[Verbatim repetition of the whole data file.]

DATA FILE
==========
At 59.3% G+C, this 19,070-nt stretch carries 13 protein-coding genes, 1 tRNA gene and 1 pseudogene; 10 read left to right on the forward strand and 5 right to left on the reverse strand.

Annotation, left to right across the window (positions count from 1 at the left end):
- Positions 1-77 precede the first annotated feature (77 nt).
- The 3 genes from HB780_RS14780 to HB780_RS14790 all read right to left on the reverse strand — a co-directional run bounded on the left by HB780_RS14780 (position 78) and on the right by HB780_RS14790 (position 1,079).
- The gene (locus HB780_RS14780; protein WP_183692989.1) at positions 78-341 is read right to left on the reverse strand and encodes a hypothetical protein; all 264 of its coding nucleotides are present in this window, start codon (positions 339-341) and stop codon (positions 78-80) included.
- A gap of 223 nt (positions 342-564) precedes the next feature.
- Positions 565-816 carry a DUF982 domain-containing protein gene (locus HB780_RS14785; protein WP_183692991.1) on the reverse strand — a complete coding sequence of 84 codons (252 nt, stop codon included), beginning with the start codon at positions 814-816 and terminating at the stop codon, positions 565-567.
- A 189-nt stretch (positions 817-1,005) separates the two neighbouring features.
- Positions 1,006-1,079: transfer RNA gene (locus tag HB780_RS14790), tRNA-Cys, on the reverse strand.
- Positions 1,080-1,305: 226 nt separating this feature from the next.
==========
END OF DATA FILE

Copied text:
At 59.3% G+C, this 19,070-nt stretch carries 13 protein-coding genes, 1 tRNA gene and 1 pseudogene; 10 read left to right on the forward strand and 5 right to left on the reverse strand.

Annotation, left to right across the window (positions count from 1 at the left end):
- Positions 1-77 precede the first annotated feature (77 nt).
- The 3 genes from HB780_RS14780 to HB780_RS14790 all read right to left on the reverse strand — a co-directional run bounded on the left by HB780_RS14780 (position 78) and on the right by HB780_RS14790 (position 1,079).
- The gene (locus HB780_RS14780; protein WP_183692989.1) at positions 78-341 is read right to left on the reverse strand and encodes a hypothetical protein; all 264 of its coding nucleotides are present in this window, start codon (positions 339-341) and stop codon (positions 78-80) included.
- A gap of 223 nt (positions 342-564) precedes the next feature.
- Positions 565-816 carry a DUF982 domain-containing protein gene (locus HB780_RS14785; protein WP_183692991.1) on the reverse strand — a complete coding sequence of 84 codons (252 nt, stop codon included), beginning with the start codon at positions 814-816 and terminating at the stop codon, positions 565-567.
- A 189-nt stretch (positions 817-1,005) separates the two neighbouring features.
- Positions 1,006-1,079: transfer RNA gene (locus tag HB780_RS14790), tRNA-Cys, on the reverse strand.
- Positions 1,080-1,305: 226 nt separating this feature from the next.